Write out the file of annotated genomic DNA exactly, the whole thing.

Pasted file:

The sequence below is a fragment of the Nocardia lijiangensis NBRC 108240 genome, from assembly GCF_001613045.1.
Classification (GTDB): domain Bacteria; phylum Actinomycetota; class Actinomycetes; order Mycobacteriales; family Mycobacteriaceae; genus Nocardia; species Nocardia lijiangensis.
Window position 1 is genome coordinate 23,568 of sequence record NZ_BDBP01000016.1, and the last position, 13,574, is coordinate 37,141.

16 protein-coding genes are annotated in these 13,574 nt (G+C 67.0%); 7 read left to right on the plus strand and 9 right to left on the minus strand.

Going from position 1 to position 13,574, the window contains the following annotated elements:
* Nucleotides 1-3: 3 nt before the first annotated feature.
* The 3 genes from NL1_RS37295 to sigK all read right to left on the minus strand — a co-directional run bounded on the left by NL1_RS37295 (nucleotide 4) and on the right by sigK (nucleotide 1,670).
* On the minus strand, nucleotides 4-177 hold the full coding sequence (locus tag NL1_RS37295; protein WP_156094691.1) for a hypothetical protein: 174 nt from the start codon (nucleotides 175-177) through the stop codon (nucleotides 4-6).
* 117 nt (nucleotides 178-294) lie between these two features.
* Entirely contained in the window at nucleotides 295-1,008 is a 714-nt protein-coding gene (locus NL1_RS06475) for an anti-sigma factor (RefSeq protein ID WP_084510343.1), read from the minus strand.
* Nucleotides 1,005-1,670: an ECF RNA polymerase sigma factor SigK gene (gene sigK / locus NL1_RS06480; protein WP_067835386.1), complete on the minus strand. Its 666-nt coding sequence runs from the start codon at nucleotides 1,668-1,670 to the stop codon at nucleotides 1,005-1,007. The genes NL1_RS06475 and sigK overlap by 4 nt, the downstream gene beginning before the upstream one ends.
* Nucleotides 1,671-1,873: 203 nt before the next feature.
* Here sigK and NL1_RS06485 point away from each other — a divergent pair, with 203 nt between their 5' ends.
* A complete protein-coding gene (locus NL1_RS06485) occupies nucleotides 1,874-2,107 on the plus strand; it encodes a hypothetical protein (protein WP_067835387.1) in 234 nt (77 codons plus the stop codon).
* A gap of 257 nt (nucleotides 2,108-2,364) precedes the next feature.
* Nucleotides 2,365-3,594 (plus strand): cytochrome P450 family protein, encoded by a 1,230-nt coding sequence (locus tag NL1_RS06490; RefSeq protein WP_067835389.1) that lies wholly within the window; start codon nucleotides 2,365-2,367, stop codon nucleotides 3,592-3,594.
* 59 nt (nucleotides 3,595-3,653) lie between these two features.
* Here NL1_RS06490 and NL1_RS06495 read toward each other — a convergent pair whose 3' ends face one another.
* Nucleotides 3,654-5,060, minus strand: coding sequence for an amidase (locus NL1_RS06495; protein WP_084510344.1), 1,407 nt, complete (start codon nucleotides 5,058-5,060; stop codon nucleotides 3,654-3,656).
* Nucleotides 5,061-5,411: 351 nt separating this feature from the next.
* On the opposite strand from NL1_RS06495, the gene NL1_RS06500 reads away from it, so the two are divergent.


The sequence below is a fragment of the Nocardia lijiangensis NBRC 108240 genome, from assembly GCF_001613045.1.
Classification (GTDB): domain Bacteria; phylum Actinomycetota; class Actinomycetes; order Mycobacteriales; family Mycobacteriaceae; genus Nocardia; species Nocardia lijiangensis.
Window position 1 is genome coordinate 23,568 of sequence record NZ_BDBP01000016.1, and the last position, 13,574, is coordinate 37,141.

16 protein-coding genes are annotated in these 13,574 nt (G+C 67.0%); 7 read left to right on the plus strand and 9 right to left on the minus strand.

Going from position 1 to position 13,574, the window contains the following annotated elements:
* Nucleotides 1-3: 3 nt before the first annotated feature.
* The 3 genes from NL1_RS37295 to sigK all read right to left on the minus strand — a co-directional run bounded on the left by NL1_RS37295 (nucleotide 4) and on the right by sigK (nucleotide 1,670).
* On the minus strand, nucleotides 4-177 hold the full coding sequence (locus tag NL1_RS37295; protein WP_156094691.1) for a hypothetical protein: 174 nt from the start codon (nucleotides 175-177) through the stop codon (nucleotides 4-6).
* 117 nt (nucleotides 178-294) lie between these two features.
* Entirely contained in the window at nucleotides 295-1,008 is a 714-nt protein-coding gene (locus NL1_RS06475) for an anti-sigma factor (RefSeq protein ID WP_084510343.1), read from the minus strand.
* Nucleotides 1,005-1,670: an ECF RNA polymerase sigma factor SigK gene (gene sigK / locus NL1_RS06480; protein WP_067835386.1), complete on the minus strand. Its 666-nt coding sequence runs from the start codon at nucleotides 1,668-1,670 to the stop codon at nucleotides 1,005-1,007. The genes NL1_RS06475 and sigK overlap by 4 nt, the downstream gene beginning before the upstream one ends.
* Nucleotides 1,671-1,873: 203 nt before the next feature.
* Here sigK and NL1_RS06485 point away from each other — a divergent pair, with 203 nt between their 5' ends.
* A complete protein-coding gene (locus NL1_RS06485) occupies nucleotides 1,874-2,107 on the plus strand; it encodes a hypothetical protein (protein WP_067835387.1) in 234 nt (77 codons plus the stop codon).
* A gap of 257 nt (nucleotides 2,108-2,364) precedes the next feature.
* Nucleotides 2,365-3,594 (plus strand): cytochrome P450 family protein, encoded by a 1,230-nt coding sequence (locus tag NL1_RS06490; RefSeq protein WP_067835389.1) that lies wholly within the window; start codon nucleotides 2,365-2,367, stop codon nucleotides 3,592-3,594.
* 59 nt (nucleotides 3,595-3,653) lie between these two features.
* Here NL1_RS06490 and NL1_RS06495 read toward each other — a convergent pair whose 3' ends face one another.
* Nucleotides 3,654-5,060, minus strand: coding sequence for an amidase (locus NL1_RS06495; protein WP_084510344.1), 1,407 nt, complete (start codon nucleotides 5,058-5,060; stop codon nucleotides 3,654-3,656).
* Nucleotides 5,061-5,411: 351 nt separating this feature from the next.
* On the opposite strand from NL1_RS06495, the gene NL1_RS06500 reads away from it, so the two are divergent.